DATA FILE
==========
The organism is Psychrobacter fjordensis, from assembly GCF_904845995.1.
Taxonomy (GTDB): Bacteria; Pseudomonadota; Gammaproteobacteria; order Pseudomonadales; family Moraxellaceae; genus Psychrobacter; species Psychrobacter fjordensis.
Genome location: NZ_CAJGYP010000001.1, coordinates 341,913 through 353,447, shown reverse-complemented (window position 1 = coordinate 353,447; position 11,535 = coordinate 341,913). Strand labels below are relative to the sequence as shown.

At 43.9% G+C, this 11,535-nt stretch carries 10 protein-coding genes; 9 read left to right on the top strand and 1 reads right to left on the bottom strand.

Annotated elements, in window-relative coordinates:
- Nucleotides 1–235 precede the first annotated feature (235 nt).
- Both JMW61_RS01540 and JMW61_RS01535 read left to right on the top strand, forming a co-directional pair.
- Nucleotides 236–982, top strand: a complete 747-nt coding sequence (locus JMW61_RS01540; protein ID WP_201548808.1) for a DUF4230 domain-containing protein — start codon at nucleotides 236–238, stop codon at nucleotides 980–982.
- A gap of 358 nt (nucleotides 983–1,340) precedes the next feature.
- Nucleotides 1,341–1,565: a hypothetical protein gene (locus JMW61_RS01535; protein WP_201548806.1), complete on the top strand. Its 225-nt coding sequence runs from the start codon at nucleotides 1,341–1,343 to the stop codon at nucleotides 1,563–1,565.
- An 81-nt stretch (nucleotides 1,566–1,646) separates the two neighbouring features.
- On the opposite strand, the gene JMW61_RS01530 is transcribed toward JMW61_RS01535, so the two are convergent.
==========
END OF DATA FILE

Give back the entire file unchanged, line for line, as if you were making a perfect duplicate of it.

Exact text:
The organism is Psychrobacter fjordensis, from assembly GCF_904845995.1.
Taxonomy (GTDB): Bacteria; Pseudomonadota; Gammaproteobacteria; order Pseudomonadales; family Moraxellaceae; genus Psychrobacter; species Psychrobacter fjordensis.
Genome location: NZ_CAJGYP010000001.1, coordinates 341,913 through 353,447, shown reverse-complemented (window position 1 = coordinate 353,447; position 11,535 = coordinate 341,913). Strand labels below are relative to the sequence as shown.

At 43.9% G+C, this 11,535-nt stretch carries 10 protein-coding genes; 9 read left to right on the top strand and 1 reads right to left on the bottom strand.

Annotated elements, in window-relative coordinates:
- Nucleotides 1–235 precede the first annotated feature (235 nt).
- Both JMW61_RS01540 and JMW61_RS01535 read left to right on the top strand, forming a co-directional pair.
- Nucleotides 236–982, top strand: a complete 747-nt coding sequence (locus JMW61_RS01540; protein ID WP_201548808.1) for a DUF4230 domain-containing protein — start codon at nucleotides 236–238, stop codon at nucleotides 980–982.
- A gap of 358 nt (nucleotides 983–1,340) precedes the next feature.
- Nucleotides 1,341–1,565: a hypothetical protein gene (locus JMW61_RS01535; protein WP_201548806.1), complete on the top strand. Its 225-nt coding sequence runs from the start codon at nucleotides 1,341–1,343 to the stop codon at nucleotides 1,563–1,565.
- An 81-nt stretch (nucleotides 1,566–1,646) separates the two neighbouring features.
- On the opposite strand, the gene JMW61_RS01530 is transcribed toward JMW61_RS01535, so the two are convergent.